Basic Sushi Etiquette, and more thoughts about sushi

A plate of sushi with fresh shirasu

I have been back in Japan since August, and due to various circumstances I will be here for a while. So, since I'm back in the Land of Sushi again , I have been thinking a bit about sushi restaurant dos and don’ts. There aren’t that many really, because nigiri-zushi (the type of sushi you all know as “the” sushi) started out as an “everyman” street food in Edo/Tokyo. Here are a few though, some which may be obvious, others not. These apply to any sushi place, from the rotating conveyor belt type to the high starred end.

  • Don’t dunk the rice into the soy sauce. The trick is to turn the nigiri over and lightly dip the neta (topping) side. Some higher end places will sauce or season each nigiri for you, in which case there is no need to dip at all. If you can’t manage to flip the nigiri over, just dip the rice very briefly before it falls apart in the soy sauce.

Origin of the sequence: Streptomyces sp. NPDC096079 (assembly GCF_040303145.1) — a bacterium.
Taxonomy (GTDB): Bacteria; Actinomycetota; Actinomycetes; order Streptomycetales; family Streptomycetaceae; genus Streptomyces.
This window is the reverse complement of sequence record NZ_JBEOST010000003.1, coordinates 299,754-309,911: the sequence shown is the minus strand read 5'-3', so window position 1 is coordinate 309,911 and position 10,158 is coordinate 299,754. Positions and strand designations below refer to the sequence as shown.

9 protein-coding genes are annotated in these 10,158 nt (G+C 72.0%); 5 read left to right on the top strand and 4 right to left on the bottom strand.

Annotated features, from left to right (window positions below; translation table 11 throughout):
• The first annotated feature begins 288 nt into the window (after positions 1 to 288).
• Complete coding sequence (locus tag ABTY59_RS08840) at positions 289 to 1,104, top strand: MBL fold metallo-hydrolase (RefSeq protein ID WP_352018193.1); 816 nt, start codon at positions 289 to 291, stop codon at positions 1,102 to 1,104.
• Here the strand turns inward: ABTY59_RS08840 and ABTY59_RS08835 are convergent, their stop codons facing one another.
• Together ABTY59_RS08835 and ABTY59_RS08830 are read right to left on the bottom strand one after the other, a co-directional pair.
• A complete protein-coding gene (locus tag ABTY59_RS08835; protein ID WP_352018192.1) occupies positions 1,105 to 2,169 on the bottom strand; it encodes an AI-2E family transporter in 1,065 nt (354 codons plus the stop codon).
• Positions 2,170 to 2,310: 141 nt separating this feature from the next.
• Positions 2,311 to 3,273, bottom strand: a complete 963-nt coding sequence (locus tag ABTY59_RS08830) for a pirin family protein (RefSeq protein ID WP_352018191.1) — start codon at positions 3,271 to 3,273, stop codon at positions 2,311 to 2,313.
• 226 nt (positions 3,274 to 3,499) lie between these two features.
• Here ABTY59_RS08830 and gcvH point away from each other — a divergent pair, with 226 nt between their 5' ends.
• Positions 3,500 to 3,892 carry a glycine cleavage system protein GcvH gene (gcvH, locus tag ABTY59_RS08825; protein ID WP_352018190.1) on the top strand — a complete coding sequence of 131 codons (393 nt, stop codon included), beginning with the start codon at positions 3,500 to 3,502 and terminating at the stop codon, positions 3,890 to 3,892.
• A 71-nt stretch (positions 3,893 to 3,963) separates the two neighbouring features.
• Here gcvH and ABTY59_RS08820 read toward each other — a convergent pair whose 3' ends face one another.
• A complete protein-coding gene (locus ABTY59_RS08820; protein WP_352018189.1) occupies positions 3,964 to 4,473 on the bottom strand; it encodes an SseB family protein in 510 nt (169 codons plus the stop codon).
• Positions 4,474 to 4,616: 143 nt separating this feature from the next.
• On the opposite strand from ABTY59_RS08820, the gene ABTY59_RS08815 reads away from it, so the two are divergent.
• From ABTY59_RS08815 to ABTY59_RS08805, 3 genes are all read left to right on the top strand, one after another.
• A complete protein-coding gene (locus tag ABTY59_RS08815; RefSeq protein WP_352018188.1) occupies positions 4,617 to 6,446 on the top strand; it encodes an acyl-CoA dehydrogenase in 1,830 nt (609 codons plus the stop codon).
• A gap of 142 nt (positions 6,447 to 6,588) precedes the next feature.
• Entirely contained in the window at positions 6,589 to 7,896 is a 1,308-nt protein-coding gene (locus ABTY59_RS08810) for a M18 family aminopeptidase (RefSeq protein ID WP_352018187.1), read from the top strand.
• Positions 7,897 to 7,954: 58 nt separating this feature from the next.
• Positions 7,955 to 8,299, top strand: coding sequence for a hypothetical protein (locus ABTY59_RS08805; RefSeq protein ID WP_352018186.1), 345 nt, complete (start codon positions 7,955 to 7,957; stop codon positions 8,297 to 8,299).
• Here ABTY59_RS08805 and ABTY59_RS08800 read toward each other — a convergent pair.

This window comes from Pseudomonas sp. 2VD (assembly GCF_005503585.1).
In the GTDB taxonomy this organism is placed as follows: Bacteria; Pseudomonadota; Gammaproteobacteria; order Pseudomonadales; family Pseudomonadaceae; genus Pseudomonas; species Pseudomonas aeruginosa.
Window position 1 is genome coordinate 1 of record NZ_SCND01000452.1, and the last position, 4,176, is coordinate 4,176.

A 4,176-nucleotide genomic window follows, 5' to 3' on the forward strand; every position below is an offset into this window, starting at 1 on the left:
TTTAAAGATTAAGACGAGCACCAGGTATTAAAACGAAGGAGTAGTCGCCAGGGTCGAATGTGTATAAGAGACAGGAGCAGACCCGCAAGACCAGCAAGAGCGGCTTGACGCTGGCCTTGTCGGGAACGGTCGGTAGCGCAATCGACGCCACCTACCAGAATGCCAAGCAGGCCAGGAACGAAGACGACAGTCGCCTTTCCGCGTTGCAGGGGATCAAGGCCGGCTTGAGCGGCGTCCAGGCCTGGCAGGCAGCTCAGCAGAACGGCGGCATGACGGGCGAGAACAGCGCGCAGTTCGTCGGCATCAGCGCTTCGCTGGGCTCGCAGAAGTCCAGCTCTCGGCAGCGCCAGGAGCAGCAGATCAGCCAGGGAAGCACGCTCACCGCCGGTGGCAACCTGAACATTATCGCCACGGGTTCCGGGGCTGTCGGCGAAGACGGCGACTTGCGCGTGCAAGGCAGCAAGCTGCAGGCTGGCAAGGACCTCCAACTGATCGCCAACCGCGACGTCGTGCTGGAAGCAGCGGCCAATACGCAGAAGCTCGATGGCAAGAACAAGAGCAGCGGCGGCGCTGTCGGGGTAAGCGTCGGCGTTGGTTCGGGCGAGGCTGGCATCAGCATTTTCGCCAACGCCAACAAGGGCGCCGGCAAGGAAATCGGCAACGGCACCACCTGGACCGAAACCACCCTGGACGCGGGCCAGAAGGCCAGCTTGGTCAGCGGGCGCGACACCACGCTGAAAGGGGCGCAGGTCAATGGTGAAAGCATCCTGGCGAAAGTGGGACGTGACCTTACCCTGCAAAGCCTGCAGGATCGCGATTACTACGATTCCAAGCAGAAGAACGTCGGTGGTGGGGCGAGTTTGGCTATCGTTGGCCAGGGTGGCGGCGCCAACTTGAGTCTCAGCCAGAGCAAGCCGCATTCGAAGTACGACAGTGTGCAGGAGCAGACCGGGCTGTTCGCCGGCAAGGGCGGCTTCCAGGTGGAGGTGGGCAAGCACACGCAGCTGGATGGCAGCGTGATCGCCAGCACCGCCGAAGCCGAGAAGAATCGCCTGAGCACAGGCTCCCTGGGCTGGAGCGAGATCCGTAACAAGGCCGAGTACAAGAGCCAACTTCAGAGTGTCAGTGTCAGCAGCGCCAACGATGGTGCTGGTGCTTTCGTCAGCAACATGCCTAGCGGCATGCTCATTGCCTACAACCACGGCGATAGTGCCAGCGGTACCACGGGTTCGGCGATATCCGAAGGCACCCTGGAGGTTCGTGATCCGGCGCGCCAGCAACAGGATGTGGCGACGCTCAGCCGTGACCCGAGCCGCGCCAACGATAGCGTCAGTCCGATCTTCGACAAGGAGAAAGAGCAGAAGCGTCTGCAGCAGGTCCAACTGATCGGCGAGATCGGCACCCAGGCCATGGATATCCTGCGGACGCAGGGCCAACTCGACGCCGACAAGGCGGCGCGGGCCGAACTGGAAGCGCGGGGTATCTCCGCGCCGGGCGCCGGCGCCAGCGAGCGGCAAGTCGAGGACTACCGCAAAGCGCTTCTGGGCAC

• If you have a hard time picking up sushi with your chopsticks, eating sushi with your hands is perfectly acceptable. I actually prefer this myself when eating at the counter (I often switch from chopsticks to hands depending on the type of neta, which is ok too). Some “tsuu” (aficionados) insist that hands are the only way to go. Sushi got its start as a street food served from stalls, and in those days the way to tell if a stall sold good sushi was to check out how dirty the noren (the cloth curtain like thing hanging outside the stall when it was open) was, because patrons would wipe their hands on it!